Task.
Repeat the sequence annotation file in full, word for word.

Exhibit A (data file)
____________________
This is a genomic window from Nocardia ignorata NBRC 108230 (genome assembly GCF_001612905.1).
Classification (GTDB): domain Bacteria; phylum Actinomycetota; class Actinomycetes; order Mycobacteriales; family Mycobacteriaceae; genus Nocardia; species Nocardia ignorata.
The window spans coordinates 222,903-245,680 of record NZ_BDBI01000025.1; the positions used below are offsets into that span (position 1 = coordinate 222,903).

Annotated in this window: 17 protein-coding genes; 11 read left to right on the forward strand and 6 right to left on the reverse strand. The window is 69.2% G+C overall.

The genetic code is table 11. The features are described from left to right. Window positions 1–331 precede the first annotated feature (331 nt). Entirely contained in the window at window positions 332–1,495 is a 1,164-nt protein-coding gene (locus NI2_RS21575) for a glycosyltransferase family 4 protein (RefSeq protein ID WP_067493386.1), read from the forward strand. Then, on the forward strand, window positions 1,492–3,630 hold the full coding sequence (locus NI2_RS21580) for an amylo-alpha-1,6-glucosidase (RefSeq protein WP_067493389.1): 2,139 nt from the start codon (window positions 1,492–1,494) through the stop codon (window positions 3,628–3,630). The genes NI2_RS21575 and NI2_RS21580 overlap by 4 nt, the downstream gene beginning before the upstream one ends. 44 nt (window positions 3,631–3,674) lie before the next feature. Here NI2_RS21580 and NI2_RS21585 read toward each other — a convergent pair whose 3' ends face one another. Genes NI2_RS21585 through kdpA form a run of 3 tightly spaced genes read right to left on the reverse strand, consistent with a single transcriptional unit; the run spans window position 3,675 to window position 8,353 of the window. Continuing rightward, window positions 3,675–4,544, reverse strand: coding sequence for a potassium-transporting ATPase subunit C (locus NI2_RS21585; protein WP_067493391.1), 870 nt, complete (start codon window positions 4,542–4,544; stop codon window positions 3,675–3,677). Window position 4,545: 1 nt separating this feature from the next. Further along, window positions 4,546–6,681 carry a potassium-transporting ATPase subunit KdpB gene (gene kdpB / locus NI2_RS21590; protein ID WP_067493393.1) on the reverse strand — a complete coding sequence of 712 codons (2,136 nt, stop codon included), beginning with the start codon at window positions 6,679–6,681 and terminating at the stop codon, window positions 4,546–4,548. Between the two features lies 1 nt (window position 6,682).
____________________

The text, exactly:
This is a genomic window from Nocardia ignorata NBRC 108230 (genome assembly GCF_001612905.1).
Classification (GTDB): domain Bacteria; phylum Actinomycetota; class Actinomycetes; order Mycobacteriales; family Mycobacteriaceae; genus Nocardia; species Nocardia ignorata.
The window spans coordinates 222,903-245,680 of record NZ_BDBI01000025.1; the positions used below are offsets into that span (position 1 = coordinate 222,903).

Annotated in this window: 17 protein-coding genes; 11 read left to right on the forward strand and 6 right to left on the reverse strand. The window is 69.2% G+C overall.

The genetic code is table 11. The features are described from left to right. Window positions 1–331 precede the first annotated feature (331 nt). Entirely contained in the window at window positions 332–1,495 is a 1,164-nt protein-coding gene (locus NI2_RS21575) for a glycosyltransferase family 4 protein (RefSeq protein ID WP_067493386.1), read from the forward strand. Then, on the forward strand, window positions 1,492–3,630 hold the full coding sequence (locus NI2_RS21580) for an amylo-alpha-1,6-glucosidase (RefSeq protein WP_067493389.1): 2,139 nt from the start codon (window positions 1,492–1,494) through the stop codon (window positions 3,628–3,630). The genes NI2_RS21575 and NI2_RS21580 overlap by 4 nt, the downstream gene beginning before the upstream one ends. 44 nt (window positions 3,631–3,674) lie before the next feature. Here NI2_RS21580 and NI2_RS21585 read toward each other — a convergent pair whose 3' ends face one another. Genes NI2_RS21585 through kdpA form a run of 3 tightly spaced genes read right to left on the reverse strand, consistent with a single transcriptional unit; the run spans window position 3,675 to window position 8,353 of the window. Continuing rightward, window positions 3,675–4,544, reverse strand: coding sequence for a potassium-transporting ATPase subunit C (locus NI2_RS21585; protein WP_067493391.1), 870 nt, complete (start codon window positions 4,542–4,544; stop codon window positions 3,675–3,677). Window position 4,545: 1 nt separating this feature from the next. Further along, window positions 4,546–6,681 carry a potassium-transporting ATPase subunit KdpB gene (gene kdpB / locus NI2_RS21590; protein ID WP_067493393.1) on the reverse strand — a complete coding sequence of 712 codons (2,136 nt, stop codon included), beginning with the start codon at window positions 6,679–6,681 and terminating at the stop codon, window positions 4,546–4,548. Between the two features lies 1 nt (window position 6,682).